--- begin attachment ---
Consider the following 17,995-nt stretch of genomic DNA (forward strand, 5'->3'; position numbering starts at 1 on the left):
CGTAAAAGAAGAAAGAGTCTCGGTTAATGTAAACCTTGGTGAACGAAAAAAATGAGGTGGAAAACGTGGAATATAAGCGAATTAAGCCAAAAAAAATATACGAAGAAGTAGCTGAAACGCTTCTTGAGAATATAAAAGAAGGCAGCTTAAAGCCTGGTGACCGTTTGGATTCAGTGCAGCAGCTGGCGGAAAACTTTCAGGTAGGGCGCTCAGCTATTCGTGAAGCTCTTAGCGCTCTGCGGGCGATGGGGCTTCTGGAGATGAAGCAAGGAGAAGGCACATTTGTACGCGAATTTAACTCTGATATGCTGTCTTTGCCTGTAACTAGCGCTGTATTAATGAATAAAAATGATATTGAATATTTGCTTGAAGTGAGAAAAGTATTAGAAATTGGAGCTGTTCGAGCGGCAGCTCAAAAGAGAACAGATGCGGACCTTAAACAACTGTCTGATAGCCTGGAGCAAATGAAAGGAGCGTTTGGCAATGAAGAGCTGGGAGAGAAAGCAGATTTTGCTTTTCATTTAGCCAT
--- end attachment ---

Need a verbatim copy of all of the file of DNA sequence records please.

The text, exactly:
Consider the following 17,995-nt stretch of genomic DNA (forward strand, 5'->3'; position numbering starts at 1 on the left):
CGTAAAAGAAGAAAGAGTCTCGGTTAATGTAAACCTTGGTGAACGAAAAAAATGAGGTGGAAAACGTGGAATATAAGCGAATTAAGCCAAAAAAAATATACGAAGAAGTAGCTGAAACGCTTCTTGAGAATATAAAAGAAGGCAGCTTAAAGCCTGGTGACCGTTTGGATTCAGTGCAGCAGCTGGCGGAAAACTTTCAGGTAGGGCGCTCAGCTATTCGTGAAGCTCTTAGCGCTCTGCGGGCGATGGGGCTTCTGGAGATGAAGCAAGGAGAAGGCACATTTGTACGCGAATTTAACTCTGATATGCTGTCTTTGCCTGTAACTAGCGCTGTATTAATGAATAAAAATGATATTGAATATTTGCTTGAAGTGAGAAAAGTATTAGAAATTGGAGCTGTTCGAGCGGCAGCTCAAAAGAGAACAGATGCGGACCTTAAACAACTGTCTGATAGCCTGGAGCAAATGAAAGGAGCGTTTGGCAATGAAGAGCTGGGAGAGAAAGCAGATTTTGCTTTTCATTTAGCCAT